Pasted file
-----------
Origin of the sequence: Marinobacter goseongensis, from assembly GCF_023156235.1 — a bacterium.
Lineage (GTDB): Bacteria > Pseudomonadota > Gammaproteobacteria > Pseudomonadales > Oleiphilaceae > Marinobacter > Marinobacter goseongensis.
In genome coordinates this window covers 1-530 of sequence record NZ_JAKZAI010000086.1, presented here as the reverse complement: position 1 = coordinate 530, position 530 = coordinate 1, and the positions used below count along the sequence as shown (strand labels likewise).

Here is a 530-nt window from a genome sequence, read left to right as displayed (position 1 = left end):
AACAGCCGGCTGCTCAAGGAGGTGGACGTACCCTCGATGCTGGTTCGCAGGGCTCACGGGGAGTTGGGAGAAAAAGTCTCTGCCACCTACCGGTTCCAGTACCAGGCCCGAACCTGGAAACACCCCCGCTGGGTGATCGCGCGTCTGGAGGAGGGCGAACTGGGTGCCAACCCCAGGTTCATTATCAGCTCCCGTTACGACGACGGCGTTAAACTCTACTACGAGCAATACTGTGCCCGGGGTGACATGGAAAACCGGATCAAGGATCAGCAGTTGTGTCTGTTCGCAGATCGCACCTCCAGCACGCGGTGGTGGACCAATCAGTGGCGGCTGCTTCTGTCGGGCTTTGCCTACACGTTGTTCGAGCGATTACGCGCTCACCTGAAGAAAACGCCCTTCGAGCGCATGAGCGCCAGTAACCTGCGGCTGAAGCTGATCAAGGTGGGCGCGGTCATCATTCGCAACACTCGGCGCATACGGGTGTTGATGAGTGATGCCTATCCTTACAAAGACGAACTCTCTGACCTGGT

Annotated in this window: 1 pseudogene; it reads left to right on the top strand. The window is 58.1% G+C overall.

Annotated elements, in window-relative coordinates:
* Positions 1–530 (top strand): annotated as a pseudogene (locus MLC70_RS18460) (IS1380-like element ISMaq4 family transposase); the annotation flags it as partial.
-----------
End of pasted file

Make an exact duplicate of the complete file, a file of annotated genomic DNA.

Origin of the sequence: Marinobacter goseongensis, from assembly GCF_023156235.1 — a bacterium.
Lineage (GTDB): Bacteria > Pseudomonadota > Gammaproteobacteria > Pseudomonadales > Oleiphilaceae > Marinobacter > Marinobacter goseongensis.
In genome coordinates this window covers 1-530 of sequence record NZ_JAKZAI010000086.1, presented here as the reverse complement: position 1 = coordinate 530, position 530 = coordinate 1, and the positions used below count along the sequence as shown (strand labels likewise).

Here is a 530-nt window from a genome sequence, read left to right as displayed (position 1 = left end):
AACAGCCGGCTGCTCAAGGAGGTGGACGTACCCTCGATGCTGGTTCGCAGGGCTCACGGGGAGTTGGGAGAAAAAGTCTCTGCCACCTACCGGTTCCAGTACCAGGCCCGAACCTGGAAACACCCCCGCTGGGTGATCGCGCGTCTGGAGGAGGGCGAACTGGGTGCCAACCCCAGGTTCATTATCAGCTCCCGTTACGACGACGGCGTTAAACTCTACTACGAGCAATACTGTGCCCGGGGTGACATGGAAAACCGGATCAAGGATCAGCAGTTGTGTCTGTTCGCAGATCGCACCTCCAGCACGCGGTGGTGGACCAATCAGTGGCGGCTGCTTCTGTCGGGCTTTGCCTACACGTTGTTCGAGCGATTACGCGCTCACCTGAAGAAAACGCCCTTCGAGCGCATGAGCGCCAGTAACCTGCGGCTGAAGCTGATCAAGGTGGGCGCGGTCATCATTCGCAACACTCGGCGCATACGGGTGTTGATGAGTGATGCCTATCCTTACAAAGACGAACTCTCTGACCTGGT

Annotated in this window: 1 pseudogene; it reads left to right on the top strand. The window is 58.1% G+C overall.

Annotated elements, in window-relative coordinates:
* Positions 1–530 (top strand): annotated as a pseudogene (locus MLC70_RS18460) (IS1380-like element ISMaq4 family transposase); the annotation flags it as partial.